Downbeat Philip Hammond offers little to soothe economic fears
Chancellor exposes damage Brexit is wreaking on British economy
British chancellor of the exchequer Philip Hammond looks over his autumn statement in his office at 11 Downing Street on Wednesday. Photograph: Stefan Rousseau/AFP/Getty Images
The autumn statement is, as Philip Hammond put it, one of the two big “fiscal events” in the British political calendar, an opportunity for the chancellor to soothe the public amid economic turbulence or to pull a political rabbit out of the hat.
Hammond made clear from the start on Wednesday that he would perform no such therapeutic function, and he ended his speech by announcing that he was abolishing the autumn statement altogether.
His announcements may have been downbeat, but they were none the less remarkable, exposing the damage Brexit is wreaking on the economy even before Britain actually leaves the EU.
The figures released later by the Office for Budget Responsibility (OBR) were starker still, estimating that the chancellor will have to borrow £122 billion (€144 billion) more over the next five years than previously expected.
The OBR, a public body which provides independent economic forecasts to the government, attributes £58.7 billion of the extra borrowing directly to Brexit.
The reason Hammond will need to borrow more is that economic uncertainty and inflation will depress growth and push down tax revenues. In one bitter irony, an expected fall in immigration will make the fiscal situation worse; in another, the falling pound will mean that Britain’s contribution to the EU budget will go up from 2018.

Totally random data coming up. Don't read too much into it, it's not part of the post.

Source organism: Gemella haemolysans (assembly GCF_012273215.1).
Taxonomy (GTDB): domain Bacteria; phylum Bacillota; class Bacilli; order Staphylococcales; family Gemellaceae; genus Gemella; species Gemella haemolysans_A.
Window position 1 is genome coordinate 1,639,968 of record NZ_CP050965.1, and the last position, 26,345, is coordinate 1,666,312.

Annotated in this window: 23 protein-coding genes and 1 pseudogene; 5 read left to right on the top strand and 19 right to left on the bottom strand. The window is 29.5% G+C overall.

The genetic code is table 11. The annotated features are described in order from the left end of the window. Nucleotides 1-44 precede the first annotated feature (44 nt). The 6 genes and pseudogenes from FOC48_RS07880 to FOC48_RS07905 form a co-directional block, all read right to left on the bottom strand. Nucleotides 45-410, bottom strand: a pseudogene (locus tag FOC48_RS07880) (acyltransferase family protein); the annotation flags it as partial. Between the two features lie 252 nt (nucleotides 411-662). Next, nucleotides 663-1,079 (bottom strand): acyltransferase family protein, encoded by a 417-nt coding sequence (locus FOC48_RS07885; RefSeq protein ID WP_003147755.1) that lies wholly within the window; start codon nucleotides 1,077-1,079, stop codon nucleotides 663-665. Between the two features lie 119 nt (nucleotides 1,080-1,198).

Hammond put a brave face on his abandonment of the Conservative government’s target of balancing the budget by 2020. But it will be harder to brush off the forecast that Britain’s debt is set to rise to 90 per cent of GDP, the highest level for half a century and worse than during the great recession of 2008 or even the oil crisis of the 1970s.
Despite extra infrastructure spending, there was little help on offer for those, to use Theresa May’s celebrated term, “just about managing” – or Jams. And the infrastructure package fell well short of the industrial strategy May has promised since taking office.
The prime minister has already retreated from one plank of her new compact with “ordinary working people”, abandoning her proposal to oblige companies to appoint worker-directors to their boards.
According to the OBR, the squeezed middle will be squeezed further next year as inflation wipes out the value of wage increases.
The big question is whether the gloomy economic outlook will strengthen the hand of those who are arguing for Britain to retain the closest possible relationship with the EU after Brexit.
In recent weeks, all the political pressure has been driving the government in the opposite direction, towards a “hard Brexit” that would mean leaving the single market and the customs union.
The figures released on Wednesday offer a strong argument for reducing economic uncertainty by seeking a softer disentanglement from the EU.
MPs are not yet ready to resist the siren call of the hard Brexiteers, however, and with attitudes hardening in Brussels, they are in danger of finding their voice too late.